But in terms of the “best diet” – I leave that to the nutrition experts. I’ve quoted David Katz, MD, before, who says that the “best diet” is the one you’re willing to stick with. And every year for five years now, U.S. News & World Report has been reporting on the “best diet.” This year, for the fifth time, they once again say that the DASH diet is best. The DASH diet was originally created to help people lower their blood pressure, and later this meal plan was adapted for weight loss. It includes lots of fruits and vegetables, low-fat dairy and whole grains.
No matter which one you choose, the important thing is to adopt an eating plan that is sustainable, tastes good, and promotes health for the long run.
Many New Year posts are about resolutions, full of enthusiasm and excitement for making changes, blah blah blah. But sometimes a new year can bring feelings of “here we go again” or “why bother” or ” ugh.” Maybe we didn’t reach our goals in the old year, or maybe we did, but just don’t have the energy to keep up the effort. Here are ten reasons to keep going, keep working, try harder, or start fresh with managing blood glucose levels in 2015:
10. Increased energy
9. Increased productivity
8. More stability in mood
7. Clearer mind
6. Healthier blood vessels
5. Longer life
4. Ability to focus on other things/people
3. Feeling good about ourselves
2. Being a role model for someone else
1. A healthier you (me)
It’s easy to hate diabetes. And it’s easy to be frustrated with the tasks of managing diabetes. It’s easy to get angry when the numbers don’t fall where we want them.
But there’s another way to approach living with diabetes. Rather than getting angry, frustrated and full of hate, we can find peace. If diabetes is part of us, and we like ourselves, then there must be something about diabetes that we can accept… Does diabetes make us more self-aware? More open to meeting others? Better at math? More in touch with our bodies, science, health care? Does it help us to advocate for ourselves and others? Has it turned us into writers, videographers, health care professionals, technology developers, artists, or activists?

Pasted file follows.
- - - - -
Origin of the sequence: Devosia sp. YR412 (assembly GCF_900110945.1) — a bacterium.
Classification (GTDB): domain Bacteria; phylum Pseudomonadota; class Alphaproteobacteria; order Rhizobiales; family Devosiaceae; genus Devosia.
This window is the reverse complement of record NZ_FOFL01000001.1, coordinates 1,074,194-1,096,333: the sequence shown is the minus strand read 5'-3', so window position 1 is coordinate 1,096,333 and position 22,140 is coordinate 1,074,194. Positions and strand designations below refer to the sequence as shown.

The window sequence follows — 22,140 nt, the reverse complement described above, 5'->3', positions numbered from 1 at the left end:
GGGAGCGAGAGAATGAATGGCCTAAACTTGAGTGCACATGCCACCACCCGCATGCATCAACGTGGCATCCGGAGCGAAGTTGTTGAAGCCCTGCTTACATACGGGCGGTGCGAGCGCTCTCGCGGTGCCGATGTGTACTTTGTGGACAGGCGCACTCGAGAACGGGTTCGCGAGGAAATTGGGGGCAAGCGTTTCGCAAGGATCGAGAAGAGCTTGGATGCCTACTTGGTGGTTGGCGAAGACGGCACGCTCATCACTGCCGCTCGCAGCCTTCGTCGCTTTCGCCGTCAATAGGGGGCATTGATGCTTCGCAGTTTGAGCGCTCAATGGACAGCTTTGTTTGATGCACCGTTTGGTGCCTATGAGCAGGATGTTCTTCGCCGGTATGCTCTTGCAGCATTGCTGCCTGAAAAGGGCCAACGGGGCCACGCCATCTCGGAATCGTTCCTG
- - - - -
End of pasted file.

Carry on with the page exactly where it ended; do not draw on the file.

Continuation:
If we dig deep enough, we just might find something about diabetes that has brought peace to our lives. And then we might be able to make peace with diabetes. And that might even help us live better with it. I’m wishing everyone a peaceful diabetes experience (even with the ups and downs).
Hope is one of the most important things we can incorporate into successful management of this chronic disease. Hope can help us maintain a positive attitude. Some people hang their hope on a goal A1C, a cure, or a prevention, or better treatment options. Others hope for a bright future, a good job, success in life, happiness, great relationships, fun, adventure, and so on. Regardless of what we focus our thoughts on, the point is to be hopeful.
A quick search on the word hope turned up definitions including an optimistic attitude, a feeling of trust, a feeling [that things] will turn out for the best, and synonyms including confidence, promise, expectation, and optimism. Personally, these are the words I want to associate with…in life and in diabetes. This week I am focused on hope.
With snow comes shoveling, and with shoveling comes hypoglycemia, aka low blood glucose. Yesterday I shoveled three times – morning, mid-day, and late afternoon. I think it finally stopped snowing during the night. Then at 1:30 this morning, when I awoke with a low blood glucose, I remembered the lag effect. And it hadn’t let up as of 9:30 this morning when I was still low!
The lag effect is a situation where extended periods of activity on one day cause low blood glucose many hours later (sometimes up to 24 hours later). The lag effect is not a reason to avoid being active, rather be aware of times when this might happen; prepare for treating lows, use a temporary basal decrease (if you are on an insulin pump), or eat a little more.
If only I had timed this better. A perpetual low tomorrow would have been nice!
I am proud to be a nurse and to share this video about what the nursing profession is and what nurses are doing. I appreciate the recognition of nurses as innovators. From large, far-reaching projects to small, grass roots initiatives, nurses strive to make life and health better for people everywhere. Thank you to all the nurses who have paved the way for me and for current and future generations of nurses.